26.In the result, I do not find any ground to interfere with the concurrent findings of the authorities below by exercising the powers under Sec.25 of the Act, 1960.

27.Hence CRP.NPD.No.3871/2001 is also dismissed. No costs.

28.In the result, both the Civil Revision Petitions are dismissed. No costs.

At the time of pronouncement of the order today, the learned counsel appearing for the petitioner-tenant in both the C.R.Ps., seeks six months time to vacate and hand over vacant possession of the property to the respondent-landlord. But the learned counsel appearing for the respondent has serious objection for granting time to the petitioner-tenant.

2.However, considering the facts and circumstances of the case, I am of the view that three months time could be given to the petitioner-tenant to vacate and hand over vacant possession.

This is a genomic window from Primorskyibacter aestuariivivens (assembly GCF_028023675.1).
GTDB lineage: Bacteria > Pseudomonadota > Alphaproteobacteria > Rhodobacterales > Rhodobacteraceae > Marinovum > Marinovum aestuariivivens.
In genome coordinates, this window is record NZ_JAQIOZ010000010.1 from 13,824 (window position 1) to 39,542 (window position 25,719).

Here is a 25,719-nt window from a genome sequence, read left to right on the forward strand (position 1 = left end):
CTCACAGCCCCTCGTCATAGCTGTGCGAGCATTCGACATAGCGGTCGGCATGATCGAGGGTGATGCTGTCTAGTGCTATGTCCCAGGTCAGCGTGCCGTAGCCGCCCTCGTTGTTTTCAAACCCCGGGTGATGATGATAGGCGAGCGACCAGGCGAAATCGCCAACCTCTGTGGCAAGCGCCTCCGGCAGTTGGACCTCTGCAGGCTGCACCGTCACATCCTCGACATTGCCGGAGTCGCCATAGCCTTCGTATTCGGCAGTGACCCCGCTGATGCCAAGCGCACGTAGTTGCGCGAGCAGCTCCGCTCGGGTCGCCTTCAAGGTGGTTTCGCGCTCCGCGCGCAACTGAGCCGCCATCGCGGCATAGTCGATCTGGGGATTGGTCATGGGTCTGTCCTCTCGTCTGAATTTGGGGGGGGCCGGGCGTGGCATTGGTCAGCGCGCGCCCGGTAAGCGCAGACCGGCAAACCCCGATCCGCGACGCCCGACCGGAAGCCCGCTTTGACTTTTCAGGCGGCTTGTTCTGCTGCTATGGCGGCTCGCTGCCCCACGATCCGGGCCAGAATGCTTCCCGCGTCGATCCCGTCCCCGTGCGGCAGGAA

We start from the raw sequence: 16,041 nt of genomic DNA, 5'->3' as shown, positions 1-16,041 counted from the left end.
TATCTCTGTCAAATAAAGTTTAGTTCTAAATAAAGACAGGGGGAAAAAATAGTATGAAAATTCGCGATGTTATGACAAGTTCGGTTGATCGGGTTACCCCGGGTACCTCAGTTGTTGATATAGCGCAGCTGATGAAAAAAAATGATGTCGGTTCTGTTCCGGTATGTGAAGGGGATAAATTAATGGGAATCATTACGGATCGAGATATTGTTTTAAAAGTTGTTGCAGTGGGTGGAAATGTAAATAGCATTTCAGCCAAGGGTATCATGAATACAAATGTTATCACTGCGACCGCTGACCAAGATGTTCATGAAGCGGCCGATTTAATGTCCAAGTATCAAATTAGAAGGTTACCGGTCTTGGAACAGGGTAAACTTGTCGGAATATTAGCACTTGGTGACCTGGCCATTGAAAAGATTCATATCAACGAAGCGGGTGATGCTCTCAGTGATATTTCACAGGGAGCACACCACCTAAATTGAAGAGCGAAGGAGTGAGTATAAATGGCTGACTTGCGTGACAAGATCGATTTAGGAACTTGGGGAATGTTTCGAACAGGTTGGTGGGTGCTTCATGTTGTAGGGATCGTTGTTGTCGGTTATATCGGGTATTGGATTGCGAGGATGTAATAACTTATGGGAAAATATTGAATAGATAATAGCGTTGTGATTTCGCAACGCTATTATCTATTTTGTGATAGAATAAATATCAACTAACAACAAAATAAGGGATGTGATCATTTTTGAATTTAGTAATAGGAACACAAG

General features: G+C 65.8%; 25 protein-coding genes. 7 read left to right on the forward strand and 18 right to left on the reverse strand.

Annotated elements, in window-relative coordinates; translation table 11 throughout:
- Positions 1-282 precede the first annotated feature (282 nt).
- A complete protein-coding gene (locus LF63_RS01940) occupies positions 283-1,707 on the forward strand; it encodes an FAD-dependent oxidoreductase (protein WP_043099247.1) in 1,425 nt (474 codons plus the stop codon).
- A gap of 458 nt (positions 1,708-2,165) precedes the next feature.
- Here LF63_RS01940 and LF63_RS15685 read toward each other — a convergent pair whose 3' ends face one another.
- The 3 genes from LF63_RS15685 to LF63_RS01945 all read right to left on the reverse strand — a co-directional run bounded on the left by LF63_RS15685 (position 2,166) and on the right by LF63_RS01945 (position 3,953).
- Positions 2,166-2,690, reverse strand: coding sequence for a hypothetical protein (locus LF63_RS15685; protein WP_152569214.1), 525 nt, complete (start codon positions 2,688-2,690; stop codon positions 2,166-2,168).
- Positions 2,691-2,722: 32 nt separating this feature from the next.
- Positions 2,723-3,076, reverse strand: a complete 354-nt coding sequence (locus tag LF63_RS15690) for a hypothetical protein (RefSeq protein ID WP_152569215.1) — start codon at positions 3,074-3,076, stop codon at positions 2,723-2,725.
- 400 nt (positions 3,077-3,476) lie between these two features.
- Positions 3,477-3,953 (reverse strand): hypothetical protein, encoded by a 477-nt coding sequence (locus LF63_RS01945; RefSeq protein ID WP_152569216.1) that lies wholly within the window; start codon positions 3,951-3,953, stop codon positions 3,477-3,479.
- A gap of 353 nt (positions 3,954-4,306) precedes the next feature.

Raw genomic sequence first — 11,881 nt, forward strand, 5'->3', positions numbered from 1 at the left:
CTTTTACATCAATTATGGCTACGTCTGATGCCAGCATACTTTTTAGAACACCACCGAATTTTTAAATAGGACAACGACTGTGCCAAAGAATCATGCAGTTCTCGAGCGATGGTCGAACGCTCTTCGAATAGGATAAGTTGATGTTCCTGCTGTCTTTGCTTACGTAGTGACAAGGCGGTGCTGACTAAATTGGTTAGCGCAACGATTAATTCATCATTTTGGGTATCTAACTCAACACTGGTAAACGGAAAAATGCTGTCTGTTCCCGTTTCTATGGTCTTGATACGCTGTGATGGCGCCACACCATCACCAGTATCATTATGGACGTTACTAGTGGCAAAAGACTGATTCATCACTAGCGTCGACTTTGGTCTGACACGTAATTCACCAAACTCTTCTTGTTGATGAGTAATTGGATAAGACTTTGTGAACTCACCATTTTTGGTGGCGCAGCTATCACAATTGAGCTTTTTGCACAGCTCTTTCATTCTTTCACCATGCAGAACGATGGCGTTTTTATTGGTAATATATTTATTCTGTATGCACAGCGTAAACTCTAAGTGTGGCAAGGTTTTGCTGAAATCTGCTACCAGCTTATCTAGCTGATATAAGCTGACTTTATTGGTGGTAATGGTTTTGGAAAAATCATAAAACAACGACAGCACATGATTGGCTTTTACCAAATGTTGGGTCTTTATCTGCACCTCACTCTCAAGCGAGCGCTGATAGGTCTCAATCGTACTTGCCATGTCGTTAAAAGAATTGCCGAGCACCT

3.Therefore the petitioner-tenant is directed to file an affidavit within two weeks from today before this court undertaking to vacate and hand over vacant possession of the property in question to the respondent-landlord within three months from today after duly serving a copy to the learned counsel for the respondent.

4.It is made clear that if no such affidavit is filed within the time stipulated, the respondent is at liberty to pursue the action in the appropriate forum for evicting the tenant. vaan/sks